Acol is first recorded as Acholt in 1270, and the name goes back to the Old English, ac for oak and holt for wood. The name thus indicates a wood of oak-trees.
Addington is etymologically the estate of Eadda or Æddi, an Old English personal name. Kents Addington was first recorded in the Domesday Book as Eddintune, and it shares its name with at least four other Addingtons across the country.
Adisham, like Addington, traces its name back to the Old English personal name Æddi, and means much the same thing. In this case, though, the associated area has survived not as a tun but a ham both words indicating a village, homestead or estate. The name was first recorded as far back as the early seventh century, in the form of Adesham.
Aldington denotes a homestead belonging to the followers or family of Ealda. The -ing- element indicates followers or family, while the final syllable represents the Old English tun homestead, estate.
Alkham.The idea preserved in the name of Alkham is of a homestead or ham within a sheltered place, or used as some kind of sanctuary. The root is the Old English ealh, and the etymology is clearer in the towns Middle English form, Ealhham.
Allhallows was first recorded in 1285 as Ho All Hallows, and was named from the twelfth-century church of All Saints. Ho here indicates a spur of land, and is the same word as that found in St Marys Hoo.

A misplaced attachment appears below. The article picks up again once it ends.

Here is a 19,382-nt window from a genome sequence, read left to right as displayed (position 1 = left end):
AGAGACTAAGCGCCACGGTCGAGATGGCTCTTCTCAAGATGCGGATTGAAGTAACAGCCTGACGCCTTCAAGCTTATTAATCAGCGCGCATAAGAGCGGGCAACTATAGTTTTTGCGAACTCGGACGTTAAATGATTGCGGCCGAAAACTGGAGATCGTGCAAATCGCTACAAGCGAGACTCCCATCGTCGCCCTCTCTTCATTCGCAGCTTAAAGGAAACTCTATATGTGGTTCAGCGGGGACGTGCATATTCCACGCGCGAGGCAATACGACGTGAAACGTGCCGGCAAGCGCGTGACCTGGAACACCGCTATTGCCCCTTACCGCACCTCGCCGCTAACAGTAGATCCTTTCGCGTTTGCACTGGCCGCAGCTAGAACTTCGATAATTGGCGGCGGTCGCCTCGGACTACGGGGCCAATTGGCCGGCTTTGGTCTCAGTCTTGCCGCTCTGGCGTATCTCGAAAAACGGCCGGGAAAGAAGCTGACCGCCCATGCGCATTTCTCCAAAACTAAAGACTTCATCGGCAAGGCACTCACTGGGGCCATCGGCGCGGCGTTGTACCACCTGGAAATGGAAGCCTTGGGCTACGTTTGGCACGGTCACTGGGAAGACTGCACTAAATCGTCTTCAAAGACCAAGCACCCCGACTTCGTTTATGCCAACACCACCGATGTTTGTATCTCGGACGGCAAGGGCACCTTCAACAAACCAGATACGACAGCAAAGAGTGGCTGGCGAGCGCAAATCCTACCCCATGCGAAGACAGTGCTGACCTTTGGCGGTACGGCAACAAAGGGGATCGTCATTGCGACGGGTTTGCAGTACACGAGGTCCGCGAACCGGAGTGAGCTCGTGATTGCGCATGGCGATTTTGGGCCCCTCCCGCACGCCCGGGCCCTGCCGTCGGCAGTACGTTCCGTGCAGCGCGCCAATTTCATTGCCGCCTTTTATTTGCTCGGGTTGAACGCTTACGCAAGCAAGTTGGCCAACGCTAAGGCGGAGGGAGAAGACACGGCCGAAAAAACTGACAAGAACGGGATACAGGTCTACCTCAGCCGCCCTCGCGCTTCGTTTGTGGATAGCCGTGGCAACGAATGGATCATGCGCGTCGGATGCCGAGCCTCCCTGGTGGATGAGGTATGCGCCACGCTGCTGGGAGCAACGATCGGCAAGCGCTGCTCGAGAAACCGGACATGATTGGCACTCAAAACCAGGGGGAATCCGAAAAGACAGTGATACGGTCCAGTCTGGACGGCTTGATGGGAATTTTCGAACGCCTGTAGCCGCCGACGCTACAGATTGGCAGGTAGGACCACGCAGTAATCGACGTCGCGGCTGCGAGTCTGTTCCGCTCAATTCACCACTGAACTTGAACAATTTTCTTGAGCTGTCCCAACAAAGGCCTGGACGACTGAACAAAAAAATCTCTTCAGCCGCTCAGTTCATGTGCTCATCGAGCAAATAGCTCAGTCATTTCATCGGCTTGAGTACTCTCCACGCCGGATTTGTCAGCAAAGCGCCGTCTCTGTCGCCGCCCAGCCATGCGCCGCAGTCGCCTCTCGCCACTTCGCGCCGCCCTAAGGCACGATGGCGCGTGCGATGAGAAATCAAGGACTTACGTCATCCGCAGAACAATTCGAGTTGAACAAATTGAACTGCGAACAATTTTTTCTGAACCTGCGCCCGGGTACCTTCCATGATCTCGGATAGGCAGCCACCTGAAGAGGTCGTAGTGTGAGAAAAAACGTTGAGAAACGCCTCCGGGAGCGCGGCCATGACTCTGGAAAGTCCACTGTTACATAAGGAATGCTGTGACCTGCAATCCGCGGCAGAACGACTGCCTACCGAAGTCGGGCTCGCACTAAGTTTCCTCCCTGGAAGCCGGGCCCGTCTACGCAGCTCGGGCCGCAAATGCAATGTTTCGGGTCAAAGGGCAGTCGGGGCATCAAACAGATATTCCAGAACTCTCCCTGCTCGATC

Allington is a common place-name, and Kent has two of them. They are both derived from the Old English tun farmstead, but one, near Lenham, came to us through a thirteenth-century form Eilnothinton, and was associated with a man called Æthelnoth, whereas the second, near Maidstone, comes via eleventh-century Elentun and was connected with a man called Ælla.
Appledore is literally an apple-tree, from the single Old English word apuldore, and the town is thus a place at the apple-tree. It was first recorded back in the tenth century as Apuldre.
Ash takes its name from the tree, whose name goes back to the Old English æsc. There is more than one example in Kent alone, but the Ash near Sandwich shows its toponymy in its first recorded form, Æsce, in about 1100.
Ashford is a relatively common English name, usually denoting a ford where ash-trees grow. Ashford in Kent, however, goes back to Old English æscet rather than æsc, and thus indicates a ford near to a clump of ash-trees. It was first mentioned in the Domesday Book as Essetesford.
Ashurst, which shares its name with a village in West Sussex, derives from the Old English hyrst or wooded hill, and thus denotes a hill wooded with ash-trees. The first record of Ashurt in Kent is from around 1100, in the form of Aeischerste.
Aylesford takes its name from an Old English personal name, and literally denotes Ægels ford. Its first recorded use is from the tenth century, as Æglesforda.
Aylesham is another eponym and indicates Ægels homestead. It is not found recorded until 1367.